When negotiating, you need to watch out for nibblers and know how to deal with them. Nibbling is a common negotiation technique, is subtle and can be expensive if you are not careful.
Nibbling is simply asking for extras after the deal is struck. Here are a couple of examples. If you are buying a suit, asking for the tie to be thrown in after you agree on a price. If you are selling an appliances, like a washer and dryer and you have agreed on the price and the customer says if you will throw in free delivery he will buy them. You are offering a program and your client accepts it and then ask for a free consultation or an extra meeting, you are being nibbled. Asking for a final concession(s) after the deal is struck is a smart tactic. Generally it is something you would charge for, but it is not a deal breaker. The other person knows this and may deliberately wait to ask for this as a nibble rather than part of the give and take of negotiation. the reason it works is because you think you have closed the deal and you feel good about it (so your perspective has changed) and two you see victory about to be snatched away by saying no.
Nibblers also show up after the deal and you are performing the work. If you are doing design work and they have approval of the product and you will do two revisions, they will ask for a third, fourth or an unlimited number of changes. Building a house, they will ask for a different (read more expensive) finish, extra trim work or a change in materials that may cost the same, but requires more labor.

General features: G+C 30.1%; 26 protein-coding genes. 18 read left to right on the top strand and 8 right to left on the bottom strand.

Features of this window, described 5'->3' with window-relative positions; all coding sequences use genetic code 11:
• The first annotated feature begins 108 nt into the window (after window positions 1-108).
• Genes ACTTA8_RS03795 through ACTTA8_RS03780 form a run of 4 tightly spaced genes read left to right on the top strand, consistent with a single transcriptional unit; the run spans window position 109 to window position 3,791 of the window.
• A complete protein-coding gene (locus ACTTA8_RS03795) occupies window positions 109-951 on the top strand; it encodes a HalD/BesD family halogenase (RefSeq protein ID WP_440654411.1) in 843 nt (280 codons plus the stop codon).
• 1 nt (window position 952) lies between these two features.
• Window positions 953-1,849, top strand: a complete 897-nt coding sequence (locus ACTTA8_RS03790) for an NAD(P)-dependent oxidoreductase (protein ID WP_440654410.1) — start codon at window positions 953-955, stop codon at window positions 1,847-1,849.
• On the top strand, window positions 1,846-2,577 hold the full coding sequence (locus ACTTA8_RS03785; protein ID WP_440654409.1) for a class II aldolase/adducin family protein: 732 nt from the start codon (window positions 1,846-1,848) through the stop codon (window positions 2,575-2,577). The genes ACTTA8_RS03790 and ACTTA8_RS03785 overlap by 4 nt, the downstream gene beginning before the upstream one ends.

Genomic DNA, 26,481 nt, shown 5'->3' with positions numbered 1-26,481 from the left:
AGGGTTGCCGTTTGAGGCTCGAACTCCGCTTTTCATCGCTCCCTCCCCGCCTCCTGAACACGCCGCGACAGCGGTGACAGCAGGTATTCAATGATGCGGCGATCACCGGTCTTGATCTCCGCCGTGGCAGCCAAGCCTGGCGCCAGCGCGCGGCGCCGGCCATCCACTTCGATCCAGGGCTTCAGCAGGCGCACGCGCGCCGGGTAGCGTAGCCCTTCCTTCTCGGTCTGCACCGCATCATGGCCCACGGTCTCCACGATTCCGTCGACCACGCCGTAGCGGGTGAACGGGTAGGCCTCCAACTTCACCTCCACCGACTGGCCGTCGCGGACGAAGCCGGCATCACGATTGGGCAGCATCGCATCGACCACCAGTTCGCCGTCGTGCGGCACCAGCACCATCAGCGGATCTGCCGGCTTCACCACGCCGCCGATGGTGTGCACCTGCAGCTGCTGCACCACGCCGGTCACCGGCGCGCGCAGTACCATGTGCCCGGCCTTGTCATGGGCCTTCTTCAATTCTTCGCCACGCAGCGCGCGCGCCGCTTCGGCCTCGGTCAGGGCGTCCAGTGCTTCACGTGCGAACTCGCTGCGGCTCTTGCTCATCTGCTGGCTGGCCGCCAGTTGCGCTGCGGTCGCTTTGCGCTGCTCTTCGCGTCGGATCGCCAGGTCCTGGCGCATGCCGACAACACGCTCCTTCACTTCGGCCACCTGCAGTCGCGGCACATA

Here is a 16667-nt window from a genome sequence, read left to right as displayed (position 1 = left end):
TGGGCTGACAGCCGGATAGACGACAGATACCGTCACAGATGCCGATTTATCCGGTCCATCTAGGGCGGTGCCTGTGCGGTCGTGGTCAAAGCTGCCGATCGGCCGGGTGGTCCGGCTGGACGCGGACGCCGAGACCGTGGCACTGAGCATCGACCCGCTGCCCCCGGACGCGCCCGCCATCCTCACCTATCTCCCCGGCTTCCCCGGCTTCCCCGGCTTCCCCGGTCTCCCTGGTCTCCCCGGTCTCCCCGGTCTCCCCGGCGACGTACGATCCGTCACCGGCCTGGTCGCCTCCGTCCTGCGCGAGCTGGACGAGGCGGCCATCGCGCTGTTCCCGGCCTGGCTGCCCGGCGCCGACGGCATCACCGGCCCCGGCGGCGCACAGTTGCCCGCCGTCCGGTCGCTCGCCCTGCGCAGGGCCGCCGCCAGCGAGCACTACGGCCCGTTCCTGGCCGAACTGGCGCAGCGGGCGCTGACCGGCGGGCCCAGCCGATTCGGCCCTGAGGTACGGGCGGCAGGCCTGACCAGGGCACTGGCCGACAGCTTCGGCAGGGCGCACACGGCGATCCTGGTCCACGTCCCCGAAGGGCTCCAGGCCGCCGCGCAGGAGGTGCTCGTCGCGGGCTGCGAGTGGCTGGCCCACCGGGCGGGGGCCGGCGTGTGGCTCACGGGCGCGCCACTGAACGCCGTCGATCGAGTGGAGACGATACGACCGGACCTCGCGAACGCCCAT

Once you realize you are being nibbled, how do you stop it? First, when negotiating, just say no. You want to start with a gentle response, maybe humoruos to show you are not offended and want to complete the deal. Simply saying ‘I’m sorry, but I cannot include that at the price we negotiated, I really gave you such a good deal.” should stop them in their tracks. Your message is “You got a good deal, don’t push it. Another way is to ask for a concession in return. They want you to expedite delivery, ask them to expedite payment. If they react negatively, you can play innocent and say: “Oh, I thought you were reopening negotiations. This is a stronger response, but it lets the other party know that you are wise to their game. Finally, you can call them on it and say: “Hey, it looks like you are nibbling here.”
During performance, you can use the same tactics. Saying no is the easiest. for instance if you are providing a design service, let them know that three changes are all they get and any more will be charged at your hourly rate or “$X” per change. Reminding them of the deal is helpful. Asking for a concession on their part will equalize the deal and discourage further nibbles. If the nibbler realizes that he/she will be asked for something in return; they will be reluctant to ask for freebies.
One way to avoid serial changers is to have a written contract, and a good, clear and definitive task list or statement of work and then call them on it if they ask for more than you agreed to.
We all like to give value for our services. If you want to fudge a little and give them an extra when they ask for it, nicely let them know you are doing it as an extra or because they are a good customer. This is a good way to remind them they are at or past their limit and this is a one-time favor.
Some nibblers are innocent and don’t realize that they are asking for extras, others see it as a way of doing business. Either way, you can stop them or use their nibbling to your advantage. Have you nibbled? How did it work out? Have you been nibbled? Did you let them have a bite or did you stop them? I would like to hear about your nibbling experience.